The claim that the court erred in imposing consecutive sentences on counts one and three has also not been raised on direct appeal, and Michaels offers no cause as to why this issue is raised for the first time for collateral review. Aside from the procedural defect with this claim, his argument is unconvincing. Michaels was convicted of mailing injurious material pursuant to 18 U.S.C. § 1716 and of possession of an unregistered firearm pursuant to 26 U.S.C. § 5761(d). Where there is no evidence of direct Congressional intent for multiple punishments for a single act or transaction found in these statutes, this court relies on the presumptive test for congressional intent articulated in Blockburger v. United States, 284 U.S. 299, 304 (1932). The test to be applied is: "whether each [statutory] provision requires proof of an additional fact which the other does not." Id. at 304. Each of these offenses requires proof of an additional fact which the other does not. Registration of the pipe bomb is not a necessary element in the charge of mailing injurious material, and mailing the pipebomb is not an element in the charge of possession of an unregistered firearm.
Michaels's claim of double jeopardy fails for the same reasons. First, he did not raise this claim at trial, at the time of sentencing, or on direct appeal.
Second, the Blockburger analysis is used to determine a double jeopardy violation. Simpson v. United States 435 U.S. 6, 11 (1978). Michaels claims double jeopardy in his conviction on counts one and two, for mailing of an explosive device (18 U.S.C. § 1716) and for the interstate transport of an explosive device with the intent to kill (18 U.S.C. § 844(d)). Proof of a crime under the provisions of 18 U.S.C. § 844(d) requires proof that the explosive device was transported interstate. Proof of such a fact is not required for violation of 18 U.S.C. § 1716. Thus, following the rule in Blockburger, the two offenses "are sufficiently distinguishable to permit the imposition of cumulative punishment" Brown v. Ohio 432 U.S. 161, 166 (1977).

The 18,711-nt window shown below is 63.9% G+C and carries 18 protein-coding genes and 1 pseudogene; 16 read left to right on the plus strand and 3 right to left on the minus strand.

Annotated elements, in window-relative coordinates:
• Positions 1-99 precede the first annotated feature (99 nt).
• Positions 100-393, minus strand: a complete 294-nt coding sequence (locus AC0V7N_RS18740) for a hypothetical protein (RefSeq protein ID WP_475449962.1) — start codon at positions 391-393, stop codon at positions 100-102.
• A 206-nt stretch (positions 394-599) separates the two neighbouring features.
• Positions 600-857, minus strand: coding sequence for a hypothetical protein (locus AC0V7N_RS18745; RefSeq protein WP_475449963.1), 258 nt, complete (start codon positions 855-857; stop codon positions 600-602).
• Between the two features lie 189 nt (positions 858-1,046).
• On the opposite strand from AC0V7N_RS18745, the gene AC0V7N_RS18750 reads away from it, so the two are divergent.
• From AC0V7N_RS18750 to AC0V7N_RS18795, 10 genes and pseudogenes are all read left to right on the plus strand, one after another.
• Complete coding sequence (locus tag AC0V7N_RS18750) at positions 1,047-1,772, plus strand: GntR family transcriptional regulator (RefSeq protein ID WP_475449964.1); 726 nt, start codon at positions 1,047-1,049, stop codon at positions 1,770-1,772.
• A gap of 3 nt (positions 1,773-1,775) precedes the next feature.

Michaels's argues that he was improperly denied an evidentiary hearing on his Sec. 2255 motion. The decision to deny an evidentiary hearing is reviewed for abuse of discretion. Watts v. United States, 841 F.2d 275, 277 (9th Cir. 1988). Section 2255 provides: "Unless the motion and files and records of the case conclusively show that the prisoner is entitled to no relief, the court shall cause notice thereof to be served upon the United States attorney, grant a prompt hearing thereon" and decide the motion. As discussed above, the issues raised were improperly presented for collateral review, and upon a review of the record and pleadings before this court, we find that they conclusively show that Michaels's arguments lack merit. The district court did not abuse its discretion in deciding the motion without a hearing.
The panel unanimously finds this case suitable for decision without oral argument. Fed. R. App. P. 34(a) and Ninth Circuit Rule 34-4
The Honorable Gordon Thompson, Jr., Chief United States District Judge for the Southern District of California, sitting by designation
This disposition is not appropriate for publication and may not be cited to or by the courts of this circuit excepts as provided by Ninth Circuit Rule 36-3